Saturday, February 22, 2020

Guest Review 22 (2019-2020): Review: RIDDLE OF THE TRILOBITES

“A Lot of Learning to Do”***

By Elyse Orecchio (guest reviewer)

I’m a little embarrassed to admit I’d never heard of a trilobite. Worse, I thought it was a made-up term for Collaboration and Flint Repertory Theatre’s production of Riddle of the Trilobites, presented at the New Victory Theater.  
Riddle of the Trilobites. All photos: Alexis Buatti-Ramos.
If you’ve read my reviews, you’ve heard me gush about the educational programming that the New Victory offers prior to each performance. In this case, I had a lot of learning to do alongside my six-year-old companion, Natalie. We got super lucky—Natalie is a dinosaur-obsessed future paleontologist, and the main activity was “digging” for trilobite fossils! She (and I) spent a good half hour learning about these buggy prehistoric creatures that lived in the ocean and are now best known for their fossilized remains, which you can find at the Museum of Natural History.  
Riddle of the Trilobites.
Of course, the rest of our learning happened at the show itself. This musical, written by Geo Decas O’Donnell and Jordan Seavey (book and lyrics) and Nicholas Williams (music), uses exquisite (not to mention adorable) puppetry by Amanda Villalobos to explore this era, which predated dinos, ooga-booga hominids, and anyone else you typically associate with the land before time.  
The stage is a pleasure to look at thanks to some truly transformational lighting achieved by Eric Southern. It’s molting day, and adolescent trilobite Aphra (a delightful Sibiso Mabena) discovers she has markings that set her apart from her fellow creatures. This launches a journey for her and her bestie, Judomiah (a wonderfully animated Richard Saudek), to solve the meaning of the titular riddle: trilobites cannot live but they will not die. Aphra’s realization that the trilobites will live on as rock (fossils) culminates in celebration.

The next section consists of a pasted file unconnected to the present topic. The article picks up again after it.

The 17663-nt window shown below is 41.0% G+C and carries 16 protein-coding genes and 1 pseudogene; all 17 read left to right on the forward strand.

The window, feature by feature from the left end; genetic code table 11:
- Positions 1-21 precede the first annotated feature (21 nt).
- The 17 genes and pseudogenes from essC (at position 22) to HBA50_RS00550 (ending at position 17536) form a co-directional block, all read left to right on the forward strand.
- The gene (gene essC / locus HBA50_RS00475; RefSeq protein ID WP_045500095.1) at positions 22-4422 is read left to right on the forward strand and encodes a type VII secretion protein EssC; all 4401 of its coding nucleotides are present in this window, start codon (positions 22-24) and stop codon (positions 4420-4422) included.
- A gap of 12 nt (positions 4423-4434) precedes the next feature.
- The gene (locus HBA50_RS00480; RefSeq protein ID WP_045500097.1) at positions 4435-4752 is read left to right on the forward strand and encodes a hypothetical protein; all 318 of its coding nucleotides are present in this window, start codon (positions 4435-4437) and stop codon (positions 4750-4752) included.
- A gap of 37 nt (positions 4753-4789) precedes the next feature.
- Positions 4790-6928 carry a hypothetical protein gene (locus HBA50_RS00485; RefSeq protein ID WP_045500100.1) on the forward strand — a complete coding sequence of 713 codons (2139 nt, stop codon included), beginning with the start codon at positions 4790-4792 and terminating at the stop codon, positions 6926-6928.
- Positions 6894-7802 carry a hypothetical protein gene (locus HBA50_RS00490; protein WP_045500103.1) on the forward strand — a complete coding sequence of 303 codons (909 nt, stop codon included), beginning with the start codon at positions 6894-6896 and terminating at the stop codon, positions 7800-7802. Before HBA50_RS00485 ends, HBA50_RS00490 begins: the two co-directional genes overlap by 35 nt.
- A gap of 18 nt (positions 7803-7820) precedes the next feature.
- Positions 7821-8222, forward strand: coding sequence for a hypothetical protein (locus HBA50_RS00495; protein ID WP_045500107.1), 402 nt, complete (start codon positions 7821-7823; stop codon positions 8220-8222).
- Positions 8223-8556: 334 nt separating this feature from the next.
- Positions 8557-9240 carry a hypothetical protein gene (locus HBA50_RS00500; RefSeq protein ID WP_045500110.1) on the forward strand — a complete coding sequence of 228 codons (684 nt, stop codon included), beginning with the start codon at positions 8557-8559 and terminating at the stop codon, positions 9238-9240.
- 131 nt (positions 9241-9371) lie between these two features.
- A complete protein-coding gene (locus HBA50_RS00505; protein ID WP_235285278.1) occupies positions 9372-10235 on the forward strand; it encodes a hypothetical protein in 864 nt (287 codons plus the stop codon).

This ambitious production touches on a lot of themes, such as fear of the unknown, climate change, self-discovery, and species extinction. Educational, yes, but it’s a bit much and a bit long. At almost an hour and a half, the young audience at the performance I attended was restless toward the end. 
Riddle of the Trilobites.
While Riddle of the Trilobites perhaps lacks the sophisticated storytelling of The Pout-Pout Fish, another aquatic puppetry musical, seen earlier this season, the script, riddled with dad jokes, gets lots of laughs from young theatregoers. 

Natalie reported that it was the most special day of her life. Okay, she is six and prone to hyperbole, but I can’t overstate the importance of exposing children to good theatre. And now that I know all about the fascinating trilobites, I can’t wait to show off to the troglodytes at my next dinner party. 

New Victory Theater
209 W. 42nd St., NYC
Closes February 23

Elyse Orecchio studied musical theatre at Emerson College, acting at CUNY Brooklyn College, and English Linguistics & Rhetoric at CUNY Hunter College. She has worked in nonprofit communications for more than a decade and lives in Sunnyside, Queens. IG: @elyseorecchio